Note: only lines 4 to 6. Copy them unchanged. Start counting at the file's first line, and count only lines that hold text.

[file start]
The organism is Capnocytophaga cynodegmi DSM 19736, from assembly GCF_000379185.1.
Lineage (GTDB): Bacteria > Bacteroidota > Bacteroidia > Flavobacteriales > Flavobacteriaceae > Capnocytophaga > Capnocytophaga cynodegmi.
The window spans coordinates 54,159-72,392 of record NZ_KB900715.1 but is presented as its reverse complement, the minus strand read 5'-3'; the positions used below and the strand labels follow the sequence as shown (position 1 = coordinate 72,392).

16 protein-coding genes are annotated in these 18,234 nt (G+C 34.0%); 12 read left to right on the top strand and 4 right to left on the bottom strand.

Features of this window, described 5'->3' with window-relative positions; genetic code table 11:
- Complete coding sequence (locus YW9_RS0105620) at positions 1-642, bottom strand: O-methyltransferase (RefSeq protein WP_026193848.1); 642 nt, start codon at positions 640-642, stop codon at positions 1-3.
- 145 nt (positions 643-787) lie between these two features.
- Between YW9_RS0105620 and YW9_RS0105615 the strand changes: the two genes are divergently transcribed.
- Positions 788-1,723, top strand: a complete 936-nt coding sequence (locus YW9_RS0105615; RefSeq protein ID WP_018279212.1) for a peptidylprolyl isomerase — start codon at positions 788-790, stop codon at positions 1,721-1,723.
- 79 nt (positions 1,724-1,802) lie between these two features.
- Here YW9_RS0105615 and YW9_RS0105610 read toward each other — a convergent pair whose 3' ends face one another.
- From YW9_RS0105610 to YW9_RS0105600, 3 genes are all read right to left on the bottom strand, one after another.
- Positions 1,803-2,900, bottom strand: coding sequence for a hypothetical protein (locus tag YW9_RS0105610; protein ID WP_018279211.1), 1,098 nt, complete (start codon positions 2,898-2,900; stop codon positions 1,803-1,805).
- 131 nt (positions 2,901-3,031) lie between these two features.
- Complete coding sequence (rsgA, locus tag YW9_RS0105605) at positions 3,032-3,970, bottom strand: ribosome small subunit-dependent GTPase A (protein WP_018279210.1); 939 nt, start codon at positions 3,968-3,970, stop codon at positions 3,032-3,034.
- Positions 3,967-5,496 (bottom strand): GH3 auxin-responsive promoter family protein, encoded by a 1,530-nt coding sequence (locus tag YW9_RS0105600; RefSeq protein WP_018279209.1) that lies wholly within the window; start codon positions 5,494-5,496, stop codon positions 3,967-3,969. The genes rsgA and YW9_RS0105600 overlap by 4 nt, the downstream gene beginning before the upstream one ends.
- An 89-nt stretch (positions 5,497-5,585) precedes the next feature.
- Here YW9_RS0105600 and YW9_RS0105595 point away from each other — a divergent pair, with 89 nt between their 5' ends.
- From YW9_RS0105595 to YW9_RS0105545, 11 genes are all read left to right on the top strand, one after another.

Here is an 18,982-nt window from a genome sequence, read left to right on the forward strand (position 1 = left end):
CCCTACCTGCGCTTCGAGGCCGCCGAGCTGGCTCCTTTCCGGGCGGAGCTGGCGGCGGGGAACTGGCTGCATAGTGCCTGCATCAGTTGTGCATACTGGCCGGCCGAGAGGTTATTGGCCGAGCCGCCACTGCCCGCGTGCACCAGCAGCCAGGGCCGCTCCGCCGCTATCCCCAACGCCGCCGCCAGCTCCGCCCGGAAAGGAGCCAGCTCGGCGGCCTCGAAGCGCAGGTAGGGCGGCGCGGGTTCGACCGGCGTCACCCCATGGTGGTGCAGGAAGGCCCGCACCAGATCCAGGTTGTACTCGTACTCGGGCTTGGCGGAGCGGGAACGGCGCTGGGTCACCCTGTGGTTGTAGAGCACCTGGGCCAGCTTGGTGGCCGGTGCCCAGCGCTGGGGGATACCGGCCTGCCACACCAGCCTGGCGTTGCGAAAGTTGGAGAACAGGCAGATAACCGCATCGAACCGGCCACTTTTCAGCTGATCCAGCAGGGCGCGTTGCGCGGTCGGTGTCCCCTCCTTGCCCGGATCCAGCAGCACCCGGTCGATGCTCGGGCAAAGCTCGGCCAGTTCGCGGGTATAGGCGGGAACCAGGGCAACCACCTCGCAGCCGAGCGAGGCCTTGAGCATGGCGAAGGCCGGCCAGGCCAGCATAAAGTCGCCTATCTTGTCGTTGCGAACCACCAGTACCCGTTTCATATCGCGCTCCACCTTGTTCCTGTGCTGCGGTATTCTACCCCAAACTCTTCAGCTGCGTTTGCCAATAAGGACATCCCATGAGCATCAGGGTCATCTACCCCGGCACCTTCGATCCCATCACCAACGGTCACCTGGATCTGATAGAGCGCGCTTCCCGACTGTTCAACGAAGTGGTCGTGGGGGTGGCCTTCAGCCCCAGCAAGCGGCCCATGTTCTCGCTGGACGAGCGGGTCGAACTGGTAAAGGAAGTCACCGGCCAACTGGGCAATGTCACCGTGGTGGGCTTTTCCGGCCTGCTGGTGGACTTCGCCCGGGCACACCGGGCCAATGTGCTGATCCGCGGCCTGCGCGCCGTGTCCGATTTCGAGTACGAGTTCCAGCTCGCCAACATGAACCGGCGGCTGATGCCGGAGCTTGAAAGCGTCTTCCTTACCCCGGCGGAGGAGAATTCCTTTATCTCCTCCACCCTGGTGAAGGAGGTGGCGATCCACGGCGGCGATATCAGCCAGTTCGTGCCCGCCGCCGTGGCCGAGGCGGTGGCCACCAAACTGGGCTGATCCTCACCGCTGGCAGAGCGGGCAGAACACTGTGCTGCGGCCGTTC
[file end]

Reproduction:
16 protein-coding genes are annotated in these 18,234 nt (G+C 34.0%); 12 read left to right on the top strand and 4 right to left on the bottom strand.

Features of this window, described 5'->3' with window-relative positions; genetic code table 11:
- Complete coding sequence (locus YW9_RS0105620) at positions 1-642, bottom strand: O-methyltransferase (RefSeq protein WP_026193848.1); 642 nt, start codon at positions 640-642, stop codon at positions 1-3.